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April 20, 2017

Don’t bet on Trump turning globalist

We recently argued that it was too early to pass judgement on whether Donald Trump would transform into a classic Republican president, or whether his radical agenda would resurface. Greg Ip takes the same position, warning that it is premature to think of Trump as having gone globalist after his attack on Syria. That is not so. On economic issues, he argues, Trump will stick to his radical agenda. This is why we are taking an interest in this story, which would otherwise fall outside our reservation. Ip notes that, on immigration and trade, the "Republican working-class" is closer to Trump than to other Republican leaders. Ip says it will be Trump’s strategy to extract concessions from trading partners rather than to go for all-out trade wars. And Trump will not be averse to using unilateral action, in defiance of WTO rules. 

FAZ, meanwhile, reports that Berlin is busy preparing itself against trade measures from Washington. The government has composed a paper on the German current account surplus, for discussions during the spring meetings of the IMF and the World Bank this week. The paper makes three points. The first is that the bilateral US-German trade deficit should not matter. The insinuation is that the trade surplus is due entirely to the policies of the ECB, which is to keep interest rates artificially low. Secondly, the mirror image of the current account surplus is the capital account deficit. Germany has invested €63bn into the US last year alone. And finally, the German government has estimated that the current account surplus will sink from 8.6% in 2016 to about 7% next year.

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April 20, 2017

A note on UK election polls

The one firm lesson from last year’s electoral shocks is not that extremist positions always prevail. The lesson is that one should not rely too much on opinion polls, but take error margins very seriously. The French polls do not tell us that Marine Le Pen or Emmanuel Macron are ahead of the other candidates. They are telling us that the candidates are neck and neck.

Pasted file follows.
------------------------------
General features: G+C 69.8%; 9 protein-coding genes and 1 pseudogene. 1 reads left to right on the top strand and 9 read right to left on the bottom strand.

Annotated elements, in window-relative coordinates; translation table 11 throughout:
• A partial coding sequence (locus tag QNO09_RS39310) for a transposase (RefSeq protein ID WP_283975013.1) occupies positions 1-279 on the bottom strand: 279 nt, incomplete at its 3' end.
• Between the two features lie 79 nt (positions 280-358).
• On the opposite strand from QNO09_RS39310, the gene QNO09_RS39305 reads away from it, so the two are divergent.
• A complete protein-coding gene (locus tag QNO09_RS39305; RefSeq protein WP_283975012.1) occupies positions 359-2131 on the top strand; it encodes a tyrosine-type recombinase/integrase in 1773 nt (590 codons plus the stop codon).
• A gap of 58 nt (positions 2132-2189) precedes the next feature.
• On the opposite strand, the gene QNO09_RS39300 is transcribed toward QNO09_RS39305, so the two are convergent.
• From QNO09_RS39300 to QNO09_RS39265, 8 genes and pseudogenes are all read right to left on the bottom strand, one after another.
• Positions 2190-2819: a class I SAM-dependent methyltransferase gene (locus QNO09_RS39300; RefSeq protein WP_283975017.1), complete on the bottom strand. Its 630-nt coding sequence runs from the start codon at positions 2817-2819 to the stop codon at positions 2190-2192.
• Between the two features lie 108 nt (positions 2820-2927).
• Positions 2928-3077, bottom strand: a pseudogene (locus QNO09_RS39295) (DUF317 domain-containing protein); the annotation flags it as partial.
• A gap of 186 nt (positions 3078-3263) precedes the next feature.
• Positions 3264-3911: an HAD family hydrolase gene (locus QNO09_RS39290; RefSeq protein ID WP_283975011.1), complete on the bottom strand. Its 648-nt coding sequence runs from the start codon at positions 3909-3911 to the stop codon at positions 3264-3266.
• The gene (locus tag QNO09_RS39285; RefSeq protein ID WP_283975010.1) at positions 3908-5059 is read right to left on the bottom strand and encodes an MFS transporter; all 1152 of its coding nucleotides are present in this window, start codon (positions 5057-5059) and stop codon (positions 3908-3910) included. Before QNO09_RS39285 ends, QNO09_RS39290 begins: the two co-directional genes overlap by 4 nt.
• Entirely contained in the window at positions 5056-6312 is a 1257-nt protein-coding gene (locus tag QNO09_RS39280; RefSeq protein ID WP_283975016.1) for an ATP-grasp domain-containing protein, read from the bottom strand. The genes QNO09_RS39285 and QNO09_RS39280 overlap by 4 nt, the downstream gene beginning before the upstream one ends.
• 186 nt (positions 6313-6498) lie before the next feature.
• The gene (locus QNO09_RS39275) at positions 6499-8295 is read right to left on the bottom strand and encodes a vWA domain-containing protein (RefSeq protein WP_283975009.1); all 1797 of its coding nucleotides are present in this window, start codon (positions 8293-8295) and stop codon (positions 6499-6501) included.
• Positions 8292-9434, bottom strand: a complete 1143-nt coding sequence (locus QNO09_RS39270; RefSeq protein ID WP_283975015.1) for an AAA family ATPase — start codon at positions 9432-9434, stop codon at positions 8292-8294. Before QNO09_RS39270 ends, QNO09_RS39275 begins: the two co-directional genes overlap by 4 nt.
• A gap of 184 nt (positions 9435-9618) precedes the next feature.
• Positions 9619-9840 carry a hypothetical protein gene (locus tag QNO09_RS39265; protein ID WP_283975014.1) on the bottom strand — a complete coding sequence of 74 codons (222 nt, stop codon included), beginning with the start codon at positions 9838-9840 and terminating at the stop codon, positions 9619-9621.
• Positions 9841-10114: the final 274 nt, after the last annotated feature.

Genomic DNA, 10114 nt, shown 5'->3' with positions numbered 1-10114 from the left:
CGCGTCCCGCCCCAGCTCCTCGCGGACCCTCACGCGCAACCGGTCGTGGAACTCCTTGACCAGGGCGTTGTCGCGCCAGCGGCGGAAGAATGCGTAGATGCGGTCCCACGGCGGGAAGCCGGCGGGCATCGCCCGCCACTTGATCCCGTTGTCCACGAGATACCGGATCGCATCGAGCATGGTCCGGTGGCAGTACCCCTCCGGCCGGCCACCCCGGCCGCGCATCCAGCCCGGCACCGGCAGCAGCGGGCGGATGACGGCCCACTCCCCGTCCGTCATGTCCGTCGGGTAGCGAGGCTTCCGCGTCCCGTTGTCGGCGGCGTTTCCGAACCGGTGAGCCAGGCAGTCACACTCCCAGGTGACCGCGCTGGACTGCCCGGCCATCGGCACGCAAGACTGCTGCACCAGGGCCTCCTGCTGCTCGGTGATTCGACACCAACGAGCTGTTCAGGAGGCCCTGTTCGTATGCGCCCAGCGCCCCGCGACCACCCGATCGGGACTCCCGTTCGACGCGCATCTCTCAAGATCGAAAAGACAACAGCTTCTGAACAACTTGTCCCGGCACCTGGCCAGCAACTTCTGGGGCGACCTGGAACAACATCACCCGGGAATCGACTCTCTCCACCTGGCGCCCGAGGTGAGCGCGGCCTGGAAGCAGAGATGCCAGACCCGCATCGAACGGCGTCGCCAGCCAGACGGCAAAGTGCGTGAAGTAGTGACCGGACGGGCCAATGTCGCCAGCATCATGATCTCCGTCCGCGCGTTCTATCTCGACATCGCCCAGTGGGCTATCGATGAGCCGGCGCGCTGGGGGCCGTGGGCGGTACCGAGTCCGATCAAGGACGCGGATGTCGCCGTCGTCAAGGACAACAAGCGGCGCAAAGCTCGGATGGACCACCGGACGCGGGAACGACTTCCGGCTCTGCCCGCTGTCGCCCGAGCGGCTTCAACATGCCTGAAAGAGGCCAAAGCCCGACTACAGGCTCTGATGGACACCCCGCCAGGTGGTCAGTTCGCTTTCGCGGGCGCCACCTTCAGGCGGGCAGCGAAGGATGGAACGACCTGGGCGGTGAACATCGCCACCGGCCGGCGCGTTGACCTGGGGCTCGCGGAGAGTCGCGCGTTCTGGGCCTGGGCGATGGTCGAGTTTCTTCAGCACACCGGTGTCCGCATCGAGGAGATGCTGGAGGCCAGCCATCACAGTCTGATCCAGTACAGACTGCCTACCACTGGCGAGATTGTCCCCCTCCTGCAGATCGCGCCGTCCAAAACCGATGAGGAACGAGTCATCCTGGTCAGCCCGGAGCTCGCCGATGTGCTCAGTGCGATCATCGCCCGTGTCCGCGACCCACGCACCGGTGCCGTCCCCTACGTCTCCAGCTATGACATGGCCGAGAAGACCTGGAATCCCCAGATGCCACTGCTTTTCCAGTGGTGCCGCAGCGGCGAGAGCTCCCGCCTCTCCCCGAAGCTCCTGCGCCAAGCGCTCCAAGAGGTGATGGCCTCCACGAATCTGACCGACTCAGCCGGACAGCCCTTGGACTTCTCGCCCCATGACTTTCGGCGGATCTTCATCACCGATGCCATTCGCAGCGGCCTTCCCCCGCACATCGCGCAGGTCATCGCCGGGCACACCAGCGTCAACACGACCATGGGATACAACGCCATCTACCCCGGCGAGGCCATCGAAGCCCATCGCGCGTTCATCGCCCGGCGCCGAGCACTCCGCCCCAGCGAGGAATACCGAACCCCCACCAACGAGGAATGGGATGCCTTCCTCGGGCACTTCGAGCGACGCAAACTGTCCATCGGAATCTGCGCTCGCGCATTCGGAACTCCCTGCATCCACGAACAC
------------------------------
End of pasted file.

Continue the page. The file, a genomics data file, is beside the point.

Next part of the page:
This is not the case in the UK. The Tories have a lead of some 20pp over Labour. And, since Labour is also committed to Brexit, it would now take an alliance of the LibDems plus Labour and Tory dissenters to forge an anti-Brexit majority. This is not going to happen. As Labour will enter the elections with eurosceptic Jeremy Corbyn as its leader, the one certain conclusion we can draw already is that the fast-shrinking window for Brexit reversal will close on June 8 under any conceivable outcome. The question is whether it will be Theresa May or Jeremy Corbyn to lead the UK out of the EU.

We noted a comment by George Eaton in the New Statesman, who says the Tories are fearful that the landslide they expect may not happen because they might find it hard to energise their voters. Nobody in the country believes that Corbyn will ever become prime minister. Eaton quotes one Tory MP as predicting that the majority will be much less than 100. Labour will run a highly localised campaign, allowing MPs to deviate from Corbyn's line, and the Tories fear this might increase the Labour vote in some constituencies. In 2015 the Tories rallied their supporters, who wanted to prevent Ed Milliband from becoming prime minister and to stop a Labour alliance with the Scottish National Party. Since nobody now believes that Corbyn stands a chance, and since Corbyn has now explicitly ruled out a coalition with the SNP, there is not much to attack him with.

The journalist and pollster Peter Kellner cites historic evidence of big shifts during election campaigns. It is fair to expect an increased majority for the Tories, given where the polls are now. But politics has become much less predictable everywhere in the world. This is not necessarily good news for Labour. Kellner recalls the 1983 election, in which Labour started with support of 34%, but ended up with 28%. Labour is at 24% now. If they fall under 20%, the party might face annihilation at the election due to the first-past-the-post system. A shift in the opposite direction would produce a much narrower Tory victory.

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